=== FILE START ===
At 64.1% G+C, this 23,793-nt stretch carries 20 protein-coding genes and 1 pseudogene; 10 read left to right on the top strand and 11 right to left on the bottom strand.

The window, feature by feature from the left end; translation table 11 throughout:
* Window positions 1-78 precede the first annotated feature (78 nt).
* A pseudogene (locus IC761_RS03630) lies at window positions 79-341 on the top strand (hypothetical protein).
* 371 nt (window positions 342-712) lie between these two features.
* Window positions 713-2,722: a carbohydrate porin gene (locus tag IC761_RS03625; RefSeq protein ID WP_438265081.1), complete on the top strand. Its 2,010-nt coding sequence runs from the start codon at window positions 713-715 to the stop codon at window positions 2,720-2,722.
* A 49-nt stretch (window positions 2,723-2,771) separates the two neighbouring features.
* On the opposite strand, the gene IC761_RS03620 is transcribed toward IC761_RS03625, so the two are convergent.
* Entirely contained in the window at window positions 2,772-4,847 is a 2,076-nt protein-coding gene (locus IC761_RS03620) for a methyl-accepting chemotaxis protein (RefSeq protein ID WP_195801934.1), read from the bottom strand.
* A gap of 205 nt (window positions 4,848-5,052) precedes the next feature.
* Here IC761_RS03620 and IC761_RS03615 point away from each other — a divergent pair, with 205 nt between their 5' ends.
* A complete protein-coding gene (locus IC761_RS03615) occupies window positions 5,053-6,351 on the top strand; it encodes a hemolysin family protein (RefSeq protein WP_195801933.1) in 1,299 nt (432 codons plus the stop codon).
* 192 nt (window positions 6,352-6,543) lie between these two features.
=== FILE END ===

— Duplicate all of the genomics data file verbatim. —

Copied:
At 64.1% G+C, this 23,793-nt stretch carries 20 protein-coding genes and 1 pseudogene; 10 read left to right on the top strand and 11 right to left on the bottom strand.

The window, feature by feature from the left end; translation table 11 throughout:
* Window positions 1-78 precede the first annotated feature (78 nt).
* A pseudogene (locus IC761_RS03630) lies at window positions 79-341 on the top strand (hypothetical protein).
* 371 nt (window positions 342-712) lie between these two features.
* Window positions 713-2,722: a carbohydrate porin gene (locus tag IC761_RS03625; RefSeq protein ID WP_438265081.1), complete on the top strand. Its 2,010-nt coding sequence runs from the start codon at window positions 713-715 to the stop codon at window positions 2,720-2,722.
* A 49-nt stretch (window positions 2,723-2,771) separates the two neighbouring features.
* On the opposite strand, the gene IC761_RS03620 is transcribed toward IC761_RS03625, so the two are convergent.
* Entirely contained in the window at window positions 2,772-4,847 is a 2,076-nt protein-coding gene (locus IC761_RS03620) for a methyl-accepting chemotaxis protein (RefSeq protein ID WP_195801934.1), read from the bottom strand.
* A gap of 205 nt (window positions 4,848-5,052) precedes the next feature.
* Here IC761_RS03620 and IC761_RS03615 point away from each other — a divergent pair, with 205 nt between their 5' ends.
* A complete protein-coding gene (locus IC761_RS03615) occupies window positions 5,053-6,351 on the top strand; it encodes a hemolysin family protein (RefSeq protein WP_195801933.1) in 1,299 nt (432 codons plus the stop codon).
* 192 nt (window positions 6,352-6,543) lie between these two features.